Of backwoods towns, train-wrecks, and feuding neighbors (i.e., an Email warning) (law note)

Train WreckWhat is it about train-wrecks that we all slow down to rubber-neck the blood, guts, and gore?  Whatever the reason, we all love to watch a good fight– especially those on-line, where people treat one another less than human.

A recent neighborhood list serve that I am a part of just had a particularly vicious debate between two people who, had they met over a cup of coffee instead of on-line, would at least have been civil to each other.  Instead, they sent verbal barbs back and forth to one another over (of all things) a door-to-door solicitor.  With the whole neighborhood watching.  What does this have to do with your professional career as an engineer or architect?  Glad you asked.  First, just a taste of the exchange:

Aggrieved Neighbor #1: 

I’m sorry for your view of the world and clear lack of broad social intelligence.  You add to the problem and underline the unnecessary drama applied to most modern dialect.  Please go get a few more degrees to convince yourself of your own intelligence.

Aggrieved Neighbor #2:

Nice ad hominem.  I never suggested that you or anyone else on this thread was lacking intelligence or motivated by ill will. Based on your last response, I still wouldn’t say that you’re lacking intelligence, but you are kind of a @#$%. Have a lovely day.

 

That was fun, wasn’t it?  Now, back to how this relates to your work.  These neighbors KNEW that others would see their remarks- hence the nature of a list-serve.  Now, how often do you send an email internally, not intending anyone other than your colleagues to see it?  Often, right?  Do you ever say anything inappropriate in the emails?  Off-color joke?  Tongue-in-cheek comment about the client?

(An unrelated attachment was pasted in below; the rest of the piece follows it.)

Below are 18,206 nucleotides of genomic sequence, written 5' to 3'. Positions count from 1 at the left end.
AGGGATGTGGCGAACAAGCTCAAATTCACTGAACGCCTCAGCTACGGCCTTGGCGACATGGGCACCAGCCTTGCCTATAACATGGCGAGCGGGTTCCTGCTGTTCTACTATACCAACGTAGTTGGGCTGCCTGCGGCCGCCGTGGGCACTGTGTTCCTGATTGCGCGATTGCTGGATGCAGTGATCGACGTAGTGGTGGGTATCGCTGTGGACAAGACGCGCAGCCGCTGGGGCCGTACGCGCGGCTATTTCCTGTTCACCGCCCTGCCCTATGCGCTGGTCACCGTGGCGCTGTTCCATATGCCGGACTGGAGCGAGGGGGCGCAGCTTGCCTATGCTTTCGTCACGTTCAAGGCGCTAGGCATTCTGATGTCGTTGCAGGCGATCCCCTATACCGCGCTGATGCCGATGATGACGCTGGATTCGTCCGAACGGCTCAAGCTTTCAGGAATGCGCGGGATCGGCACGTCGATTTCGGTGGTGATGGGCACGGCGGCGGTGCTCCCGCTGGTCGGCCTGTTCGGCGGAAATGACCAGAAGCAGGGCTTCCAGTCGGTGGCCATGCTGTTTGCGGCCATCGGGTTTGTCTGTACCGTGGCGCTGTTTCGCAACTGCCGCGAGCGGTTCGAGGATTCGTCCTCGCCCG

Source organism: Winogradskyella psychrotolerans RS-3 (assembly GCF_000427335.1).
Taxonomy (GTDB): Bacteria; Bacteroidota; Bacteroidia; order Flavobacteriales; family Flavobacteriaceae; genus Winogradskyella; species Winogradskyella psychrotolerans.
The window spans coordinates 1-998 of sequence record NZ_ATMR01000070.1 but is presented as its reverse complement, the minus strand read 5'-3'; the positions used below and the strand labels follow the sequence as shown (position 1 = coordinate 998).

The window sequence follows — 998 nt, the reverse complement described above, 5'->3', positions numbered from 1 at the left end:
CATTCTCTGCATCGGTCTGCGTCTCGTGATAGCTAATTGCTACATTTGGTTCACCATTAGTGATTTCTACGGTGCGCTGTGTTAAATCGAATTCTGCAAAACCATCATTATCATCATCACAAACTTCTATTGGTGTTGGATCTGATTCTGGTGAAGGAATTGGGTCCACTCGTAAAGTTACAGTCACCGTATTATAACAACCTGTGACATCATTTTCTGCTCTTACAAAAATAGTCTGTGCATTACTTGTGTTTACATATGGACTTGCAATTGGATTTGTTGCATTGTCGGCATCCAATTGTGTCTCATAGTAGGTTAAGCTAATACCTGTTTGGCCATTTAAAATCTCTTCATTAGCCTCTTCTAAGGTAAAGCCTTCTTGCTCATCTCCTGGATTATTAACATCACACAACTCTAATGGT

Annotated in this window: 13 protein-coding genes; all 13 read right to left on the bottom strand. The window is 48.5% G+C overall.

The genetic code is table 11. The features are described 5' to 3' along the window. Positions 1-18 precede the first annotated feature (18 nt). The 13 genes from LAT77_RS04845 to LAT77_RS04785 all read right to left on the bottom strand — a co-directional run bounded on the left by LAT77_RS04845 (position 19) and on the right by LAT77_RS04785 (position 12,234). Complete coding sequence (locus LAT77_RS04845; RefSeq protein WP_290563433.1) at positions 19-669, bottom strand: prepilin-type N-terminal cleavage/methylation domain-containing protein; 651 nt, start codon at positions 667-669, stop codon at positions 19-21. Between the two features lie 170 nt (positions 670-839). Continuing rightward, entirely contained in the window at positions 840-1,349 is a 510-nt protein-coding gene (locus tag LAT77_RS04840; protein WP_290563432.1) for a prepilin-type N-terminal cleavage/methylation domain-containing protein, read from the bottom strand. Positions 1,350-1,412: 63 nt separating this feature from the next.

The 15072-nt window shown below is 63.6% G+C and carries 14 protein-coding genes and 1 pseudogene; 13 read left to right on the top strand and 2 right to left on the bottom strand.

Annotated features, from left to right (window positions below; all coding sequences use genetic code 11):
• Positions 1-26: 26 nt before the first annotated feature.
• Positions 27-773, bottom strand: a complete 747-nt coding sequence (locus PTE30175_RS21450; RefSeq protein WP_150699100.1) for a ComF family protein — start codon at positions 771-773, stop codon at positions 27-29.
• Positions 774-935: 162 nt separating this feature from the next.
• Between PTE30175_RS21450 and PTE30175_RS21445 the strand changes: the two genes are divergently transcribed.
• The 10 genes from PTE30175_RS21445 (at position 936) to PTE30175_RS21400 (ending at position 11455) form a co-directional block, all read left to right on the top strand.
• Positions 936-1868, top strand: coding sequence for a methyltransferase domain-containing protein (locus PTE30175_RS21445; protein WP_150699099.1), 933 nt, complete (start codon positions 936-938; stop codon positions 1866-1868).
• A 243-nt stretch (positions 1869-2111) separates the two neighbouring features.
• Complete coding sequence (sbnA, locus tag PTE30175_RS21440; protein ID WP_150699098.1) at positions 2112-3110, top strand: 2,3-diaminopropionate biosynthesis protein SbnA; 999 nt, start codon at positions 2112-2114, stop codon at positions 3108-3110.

Let’s say you’ve just had it with a particularly offensive client, and send your colleague this email:

Guess who changed his mind again?  That’s right, Mr. Wishy-Washy himself.  Need to revise the latest plans for the lobby area to include an extra work station.  Thanks!

Nothing too bad about that, right?  Would you like to have to explain why you are calling the client names in a deposition?  Cause every one of those emails is discoverable.

Here’s another one (modified from a real life example), sent to a former classmate in Faraway State:

Hey, Joe!  I hear that Mr. X is moving from Faraway to Random Town, North Carolina to run the Operations Facility There.  What happened to get Mr. X sent to a backwater town like Random Town, NC– hand caught in the cookie jar?  Drop me a line when you get a chance.

 

This email (modified ONLY slightly to prevent embarrassment by the persons involved) was actually part of discovery in a case I handled.  Now, imagine explaining to a local jury why you called them a “backwater town”.  The thing is, my client did not mean anything at all by the email– he was just ribbing his former classmate.  You know, the type of thing you do over a glass of beer.  Except here, it was documented.  For the other side.  For the court.  For the jury.

Keep these examples in mind when you are writing anything.  It’s the old New York Times rule— if it isn’t something you’d be happy to have your Grandma read about you in the NY Times, then don’t put it in writing.

Your future self will thank you.

Your turn.  Ever write or get an email that made you wince?  Think twice before sending those missives.  Jokes do not translate well in a construction lawsuit!

 

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  1. Really enjoyed your post, thanks for sharing.

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